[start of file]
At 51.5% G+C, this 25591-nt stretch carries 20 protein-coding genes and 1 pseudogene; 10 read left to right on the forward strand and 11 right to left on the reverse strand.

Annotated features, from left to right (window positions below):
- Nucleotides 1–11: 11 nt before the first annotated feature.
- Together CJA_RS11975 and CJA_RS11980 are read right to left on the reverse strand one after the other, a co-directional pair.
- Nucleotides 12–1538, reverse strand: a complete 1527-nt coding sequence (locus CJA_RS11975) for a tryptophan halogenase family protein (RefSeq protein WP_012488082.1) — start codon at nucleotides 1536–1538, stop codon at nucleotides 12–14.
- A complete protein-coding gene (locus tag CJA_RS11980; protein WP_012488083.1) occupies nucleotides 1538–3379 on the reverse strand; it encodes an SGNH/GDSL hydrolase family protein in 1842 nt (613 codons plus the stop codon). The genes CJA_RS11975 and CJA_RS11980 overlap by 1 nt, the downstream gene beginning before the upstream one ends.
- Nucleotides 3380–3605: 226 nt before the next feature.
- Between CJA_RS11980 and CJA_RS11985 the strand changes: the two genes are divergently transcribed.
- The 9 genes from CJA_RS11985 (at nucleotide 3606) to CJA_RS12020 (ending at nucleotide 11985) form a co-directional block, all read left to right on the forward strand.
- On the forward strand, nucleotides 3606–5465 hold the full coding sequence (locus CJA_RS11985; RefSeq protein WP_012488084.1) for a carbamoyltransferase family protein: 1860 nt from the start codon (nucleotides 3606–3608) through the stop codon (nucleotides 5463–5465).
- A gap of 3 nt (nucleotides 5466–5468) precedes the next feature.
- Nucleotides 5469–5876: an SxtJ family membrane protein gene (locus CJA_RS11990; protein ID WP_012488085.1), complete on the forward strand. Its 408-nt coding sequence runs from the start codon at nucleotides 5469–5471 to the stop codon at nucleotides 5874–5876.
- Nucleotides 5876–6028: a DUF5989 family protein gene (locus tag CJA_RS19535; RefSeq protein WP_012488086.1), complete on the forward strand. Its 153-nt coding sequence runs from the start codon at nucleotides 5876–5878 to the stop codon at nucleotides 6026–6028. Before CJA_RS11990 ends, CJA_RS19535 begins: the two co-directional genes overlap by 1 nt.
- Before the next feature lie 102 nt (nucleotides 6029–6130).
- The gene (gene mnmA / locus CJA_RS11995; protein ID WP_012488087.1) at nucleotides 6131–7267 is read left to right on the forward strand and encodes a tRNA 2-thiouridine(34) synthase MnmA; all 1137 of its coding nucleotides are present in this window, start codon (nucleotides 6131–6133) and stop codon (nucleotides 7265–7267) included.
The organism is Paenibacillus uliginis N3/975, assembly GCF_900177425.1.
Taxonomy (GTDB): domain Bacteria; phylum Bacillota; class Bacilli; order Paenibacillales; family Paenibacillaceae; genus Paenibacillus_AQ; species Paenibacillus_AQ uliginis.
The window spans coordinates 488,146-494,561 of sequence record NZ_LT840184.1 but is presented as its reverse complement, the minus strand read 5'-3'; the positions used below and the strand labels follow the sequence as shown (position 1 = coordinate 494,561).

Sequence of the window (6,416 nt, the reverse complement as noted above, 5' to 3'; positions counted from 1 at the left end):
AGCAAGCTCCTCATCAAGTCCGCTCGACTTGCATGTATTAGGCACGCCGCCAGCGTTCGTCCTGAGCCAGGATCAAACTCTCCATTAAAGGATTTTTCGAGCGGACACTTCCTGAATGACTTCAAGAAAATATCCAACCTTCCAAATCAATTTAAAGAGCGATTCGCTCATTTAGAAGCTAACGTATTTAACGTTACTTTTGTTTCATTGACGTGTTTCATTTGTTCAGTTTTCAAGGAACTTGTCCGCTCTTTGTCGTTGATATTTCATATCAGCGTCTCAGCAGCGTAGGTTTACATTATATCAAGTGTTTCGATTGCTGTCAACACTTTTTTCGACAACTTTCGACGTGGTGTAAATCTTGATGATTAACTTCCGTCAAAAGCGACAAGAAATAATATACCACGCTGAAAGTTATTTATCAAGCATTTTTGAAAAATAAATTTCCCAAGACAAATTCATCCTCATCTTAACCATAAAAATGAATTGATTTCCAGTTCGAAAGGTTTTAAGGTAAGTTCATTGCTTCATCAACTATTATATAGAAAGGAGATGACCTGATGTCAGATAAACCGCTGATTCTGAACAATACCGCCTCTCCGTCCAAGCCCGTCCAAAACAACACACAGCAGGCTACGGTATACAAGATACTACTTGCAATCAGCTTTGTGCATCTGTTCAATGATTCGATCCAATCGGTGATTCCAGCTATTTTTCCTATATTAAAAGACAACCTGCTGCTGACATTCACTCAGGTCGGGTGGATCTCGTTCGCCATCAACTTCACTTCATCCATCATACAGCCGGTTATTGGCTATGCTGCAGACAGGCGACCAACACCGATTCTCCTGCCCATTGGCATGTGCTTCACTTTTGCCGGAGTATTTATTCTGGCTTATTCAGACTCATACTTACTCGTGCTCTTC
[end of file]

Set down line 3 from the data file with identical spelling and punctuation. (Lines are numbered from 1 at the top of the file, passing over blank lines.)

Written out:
- Nucleotides 1–11: 11 nt before the first annotated feature.